Typical liquid materials suitable as liquid vehicles for polarizable liquid developers include paraffinic and isoparaffinic hydrocarbons, such as Isopar® L, Norpar® 15, Norpar® 16, and the like, available from Exxon Corporation, mineral oil, pentadecane, hexadecane, and the like. The liquid vehicle is present in the liquid developer in a major amount, typically from about 50 to about 99 percent by weight, preferably from about 95 to about 99 percent by weight, and more preferably from about 98 to about 99 percent by weight, although the amount can be outside these ranges.

If desired, the polarizable liquid developers of the present invention can also contain various polymers added to modify the viscosity of the developer or to modify the mechanical properties of the developed or cured image such as adhesion or cohesion. In particular, when the liquid developer of the present invention is intended for use in polarizable liquid development processes, the developer can also include viscosity controlling agents. Examples of suitable viscosity controlling agents include thickeners such as alkylated polyvinyl pyrrolidones, such as Ganex V216, available from GAF; polyisobutylenes such as Vistanex, available from Exxon Corporation, Kalene 800, available from Hardman Company, N.J., ECA 4600, available from Paramins, Ontario, and the like; Kraton G-1701, a block copolymer of polystyrene-b-hydrogenated butadiene available from Shell Chemical Company, Polypale Ester 10, a glycol rosin ester available from Hercules Powder Company; and other similar thickeners. In addition, additives such as pigments, including silica pigments such as Aerosil 200, Aerosil 300, and the like available from Degussa, Bentone 500, a treated montmorillonite clay available from NL Products, and the like can be included to achieve the desired developer viscosity. Additives are present in any effective amount, typically from about 1 to about 40 percent by weight in the case of thickeners and from about 0.5 to about 5 percent by weight in the case of pigments and other particulate additives, although the amounts can be outside these ranges.

In addition, liquid developers of the present invention intended for use in polarizable liquid development processes can also contain conductivity enhancing agents. For example, the developers can contain additives such as quaternary ammonium compounds as disclosed in, for example, U.S. Pat. No. 4,059,444, the disclosure of which is totally incorporated herein by reference.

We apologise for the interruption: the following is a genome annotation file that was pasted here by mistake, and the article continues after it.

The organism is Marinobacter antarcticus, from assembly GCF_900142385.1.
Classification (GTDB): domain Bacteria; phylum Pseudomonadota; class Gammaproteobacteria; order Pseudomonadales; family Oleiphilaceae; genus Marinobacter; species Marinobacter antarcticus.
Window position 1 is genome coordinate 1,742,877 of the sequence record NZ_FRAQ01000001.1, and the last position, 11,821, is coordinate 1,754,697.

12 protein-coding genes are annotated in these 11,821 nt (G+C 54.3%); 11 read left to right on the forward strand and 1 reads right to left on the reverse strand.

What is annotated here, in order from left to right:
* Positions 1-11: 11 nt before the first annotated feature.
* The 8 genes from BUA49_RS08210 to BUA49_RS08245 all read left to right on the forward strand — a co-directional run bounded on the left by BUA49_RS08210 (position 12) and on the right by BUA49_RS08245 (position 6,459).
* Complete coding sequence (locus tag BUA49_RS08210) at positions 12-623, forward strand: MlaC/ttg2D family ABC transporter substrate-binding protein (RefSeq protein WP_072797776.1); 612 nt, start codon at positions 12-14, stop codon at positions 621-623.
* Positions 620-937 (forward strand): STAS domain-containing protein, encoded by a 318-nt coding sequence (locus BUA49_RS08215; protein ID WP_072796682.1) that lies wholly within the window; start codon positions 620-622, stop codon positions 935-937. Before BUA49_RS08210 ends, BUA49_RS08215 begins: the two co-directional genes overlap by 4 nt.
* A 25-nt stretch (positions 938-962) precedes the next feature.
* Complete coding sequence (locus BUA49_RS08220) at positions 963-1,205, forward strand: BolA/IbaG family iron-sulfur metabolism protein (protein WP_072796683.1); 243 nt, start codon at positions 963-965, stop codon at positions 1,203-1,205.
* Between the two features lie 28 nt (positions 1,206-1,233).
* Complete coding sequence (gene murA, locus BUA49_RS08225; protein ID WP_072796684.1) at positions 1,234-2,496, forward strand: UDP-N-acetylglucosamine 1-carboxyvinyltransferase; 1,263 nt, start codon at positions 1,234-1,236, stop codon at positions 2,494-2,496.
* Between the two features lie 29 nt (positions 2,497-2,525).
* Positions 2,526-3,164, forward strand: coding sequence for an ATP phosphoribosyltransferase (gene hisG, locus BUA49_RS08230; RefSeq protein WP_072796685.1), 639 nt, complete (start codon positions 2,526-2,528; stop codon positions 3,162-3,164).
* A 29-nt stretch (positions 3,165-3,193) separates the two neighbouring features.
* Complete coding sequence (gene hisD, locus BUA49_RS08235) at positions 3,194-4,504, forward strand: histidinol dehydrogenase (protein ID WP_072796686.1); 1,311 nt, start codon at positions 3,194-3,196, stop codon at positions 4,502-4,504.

In another embodiment of the present invention, liquid developers comprise a nonaqueous liquid vehicle, a charge control agent, and toner particles comprising a mixture of a resin and a colorant of one or more of the formulas set forth hereinabove. Liquid developers of this embodiment of the present invention can be employed in either electrophoretic development processes or polarizable liquid development processes. When employed in polarizable liquid development processes, the developer generally has the characteristics set forth hereinabove with respect to liquid developers in which the colorant is dissolved or dispersed directly in the liquid vehicle, except that colored toner particles replace the dissolved or dispersed colorant. When the liquid developer is intended for use in electrophoretic development systems, the liquid vehicle must be capable of permitting the colored toner particles of the developer to migrate through the vehicle to develop electrostatic latent images. Thus, in electrophoretic developers, the liquid vehicle is sufficiently high in resistivity to enhance the development of particles over that of free ions, typically having a resistivity of more than about 5×109 ohm-cm and preferably more than about 1010 ohm-cm as measured by determining the average current flowing across a 1.5 millimeter gap at 5 hertz and 5 volts square wave applied potential, although the resistivity can be outside these ranges. In addition, the liquid vehicle is sufficiently low in viscosity to permit the toner particles to migrate toward the electrostatic latent image with sufficient rapidity to enable development of the image within the desired development time. Typically, the liquid vehicle has a viscosity of no more than about 20 centipoise at the operating temperature of the copier or printer, and preferably no more than about 3 centipoise at the machine operating temperature, although the viscosity can be outside these ranges.